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BMC Pediatr. 2012 Jul 25;12:108. doi: 10.1186/1471-2431-12-108.

Infantile spasms (West syndrome): update and resources for pediatricians and providers to share with parents.

Author information

  • 1University of Tennessee Health Science Center, Memphis, TN, USA. jwheless@uthsc.edu

Abstract

BACKGROUND:

Infantile spasms (IS; West syndrome) is a severe form of encephalopathy that typically affects infants younger than 2 years old. Pediatricians, pediatric neurologists, and other pediatric health care providers are all potentially key early contacts for families who have an infant with IS. The objective of this article is to assist pediatric health care providers in the detection of the disease and in the counseling and guidance of families who have an infant with IS.

METHODS:

Treatment guidelines, consensus reports, and original research studies are reviewed to provide an update regarding the diagnosis and treatment of infants with IS. Web sites were searched for educational and supportive resource content relevant to providers and families of patients with IS.

RESULTS:

Early detection of IS and pediatrician referral to a pediatric neurologist for further evaluation and initiation of treatment may improve prognosis. Family education and the establishment of a multidisciplinary continuum of care are important components of care for the majority of patients with IS. The focus of the continuum of care varies across diagnosis, initiation of treatment, and short- and long-term needs. Several on-line educational and supportive resources for families and caregivers of patients with IS were identified.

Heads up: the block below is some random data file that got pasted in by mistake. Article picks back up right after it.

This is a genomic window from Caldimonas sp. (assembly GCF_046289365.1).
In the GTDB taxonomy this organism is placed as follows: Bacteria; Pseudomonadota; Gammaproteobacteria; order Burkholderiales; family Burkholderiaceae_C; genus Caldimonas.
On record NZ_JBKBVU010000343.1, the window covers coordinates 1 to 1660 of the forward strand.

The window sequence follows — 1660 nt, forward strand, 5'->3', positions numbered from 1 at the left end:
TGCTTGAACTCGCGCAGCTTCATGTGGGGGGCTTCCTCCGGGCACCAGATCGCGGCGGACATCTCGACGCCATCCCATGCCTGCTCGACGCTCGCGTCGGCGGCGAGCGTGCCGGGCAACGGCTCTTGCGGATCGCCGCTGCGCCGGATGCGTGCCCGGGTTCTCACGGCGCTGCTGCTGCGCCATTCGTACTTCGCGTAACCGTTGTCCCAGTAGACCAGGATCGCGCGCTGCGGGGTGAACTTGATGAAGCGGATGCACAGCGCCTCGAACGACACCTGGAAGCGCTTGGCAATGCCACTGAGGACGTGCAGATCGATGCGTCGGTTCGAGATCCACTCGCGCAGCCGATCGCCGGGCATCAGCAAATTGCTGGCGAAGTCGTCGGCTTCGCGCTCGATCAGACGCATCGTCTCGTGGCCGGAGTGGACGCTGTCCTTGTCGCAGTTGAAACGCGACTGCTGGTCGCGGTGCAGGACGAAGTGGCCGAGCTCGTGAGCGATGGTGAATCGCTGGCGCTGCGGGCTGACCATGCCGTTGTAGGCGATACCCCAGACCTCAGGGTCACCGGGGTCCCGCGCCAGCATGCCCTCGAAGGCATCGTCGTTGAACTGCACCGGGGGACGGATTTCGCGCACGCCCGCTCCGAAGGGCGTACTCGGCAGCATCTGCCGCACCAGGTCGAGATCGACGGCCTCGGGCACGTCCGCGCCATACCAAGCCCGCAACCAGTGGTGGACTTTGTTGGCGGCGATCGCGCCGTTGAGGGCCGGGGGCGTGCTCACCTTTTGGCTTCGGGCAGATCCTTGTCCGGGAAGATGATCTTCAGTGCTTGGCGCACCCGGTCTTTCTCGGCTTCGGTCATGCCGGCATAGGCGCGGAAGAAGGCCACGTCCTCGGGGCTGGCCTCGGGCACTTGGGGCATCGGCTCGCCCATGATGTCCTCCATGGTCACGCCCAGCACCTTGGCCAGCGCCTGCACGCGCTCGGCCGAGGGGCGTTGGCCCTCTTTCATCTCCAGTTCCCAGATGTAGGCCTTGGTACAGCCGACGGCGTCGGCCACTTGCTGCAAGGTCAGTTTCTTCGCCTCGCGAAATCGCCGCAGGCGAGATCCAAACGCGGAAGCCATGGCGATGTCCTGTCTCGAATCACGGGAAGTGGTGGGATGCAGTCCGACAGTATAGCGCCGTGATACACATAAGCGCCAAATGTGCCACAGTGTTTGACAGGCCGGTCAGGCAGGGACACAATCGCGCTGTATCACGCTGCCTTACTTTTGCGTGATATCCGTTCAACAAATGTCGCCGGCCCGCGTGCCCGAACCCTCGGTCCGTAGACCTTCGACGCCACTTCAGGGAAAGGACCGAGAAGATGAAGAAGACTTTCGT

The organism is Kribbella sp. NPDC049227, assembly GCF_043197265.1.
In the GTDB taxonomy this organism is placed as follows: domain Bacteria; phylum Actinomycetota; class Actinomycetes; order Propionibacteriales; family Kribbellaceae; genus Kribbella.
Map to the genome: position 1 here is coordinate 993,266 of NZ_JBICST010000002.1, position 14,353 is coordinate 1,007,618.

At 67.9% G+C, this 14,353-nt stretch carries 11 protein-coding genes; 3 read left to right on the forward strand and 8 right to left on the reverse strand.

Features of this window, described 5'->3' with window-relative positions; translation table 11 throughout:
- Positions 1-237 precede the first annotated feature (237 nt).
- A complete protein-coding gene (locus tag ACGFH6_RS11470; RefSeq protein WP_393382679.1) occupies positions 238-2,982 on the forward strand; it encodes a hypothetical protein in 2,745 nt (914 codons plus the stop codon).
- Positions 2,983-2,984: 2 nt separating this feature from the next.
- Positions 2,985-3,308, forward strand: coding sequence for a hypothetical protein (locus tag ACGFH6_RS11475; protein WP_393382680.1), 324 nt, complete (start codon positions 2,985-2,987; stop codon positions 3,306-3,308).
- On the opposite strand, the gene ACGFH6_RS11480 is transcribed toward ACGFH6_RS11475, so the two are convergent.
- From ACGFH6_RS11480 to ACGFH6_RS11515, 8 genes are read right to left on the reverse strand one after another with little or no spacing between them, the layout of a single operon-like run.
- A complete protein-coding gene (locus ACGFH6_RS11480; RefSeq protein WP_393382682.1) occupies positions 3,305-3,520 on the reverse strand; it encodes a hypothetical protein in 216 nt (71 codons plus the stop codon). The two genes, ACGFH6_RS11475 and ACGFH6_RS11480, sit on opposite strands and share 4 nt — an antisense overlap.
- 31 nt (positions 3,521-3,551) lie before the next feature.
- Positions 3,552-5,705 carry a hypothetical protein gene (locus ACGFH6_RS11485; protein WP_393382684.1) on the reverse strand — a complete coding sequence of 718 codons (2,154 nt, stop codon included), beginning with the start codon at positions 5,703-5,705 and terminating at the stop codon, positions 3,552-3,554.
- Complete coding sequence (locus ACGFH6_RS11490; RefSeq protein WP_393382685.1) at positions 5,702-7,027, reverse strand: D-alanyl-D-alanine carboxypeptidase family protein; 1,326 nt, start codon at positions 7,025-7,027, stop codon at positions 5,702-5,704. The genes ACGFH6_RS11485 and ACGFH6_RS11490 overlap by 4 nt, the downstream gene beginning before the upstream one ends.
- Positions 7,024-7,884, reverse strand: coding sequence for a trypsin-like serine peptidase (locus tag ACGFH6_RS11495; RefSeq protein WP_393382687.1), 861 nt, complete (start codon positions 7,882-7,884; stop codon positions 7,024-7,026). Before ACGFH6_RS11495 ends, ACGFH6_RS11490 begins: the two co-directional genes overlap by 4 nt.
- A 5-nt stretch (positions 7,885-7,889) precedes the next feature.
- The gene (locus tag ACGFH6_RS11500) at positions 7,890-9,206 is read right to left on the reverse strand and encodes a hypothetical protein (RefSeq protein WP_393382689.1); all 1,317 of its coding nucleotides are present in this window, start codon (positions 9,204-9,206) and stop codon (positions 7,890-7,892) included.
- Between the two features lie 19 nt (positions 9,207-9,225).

CONCLUSIONS:

Given the possibility of poor developmental outcomes in IS, including the emergence of other seizure disorders and cognitive and developmental problems, early recognition, referral, and treatment of IS are important for optimal patient outcomes. Dissemination of and access to educational and supportive resources for families and caregivers across the lifespan of the child with IS is an urgent need. Pediatric health care providers are well positioned to address these needs.

PMID:
22830456
[PubMed - indexed for MEDLINE]
PMCID:
PMC3411499
Free PMC Article
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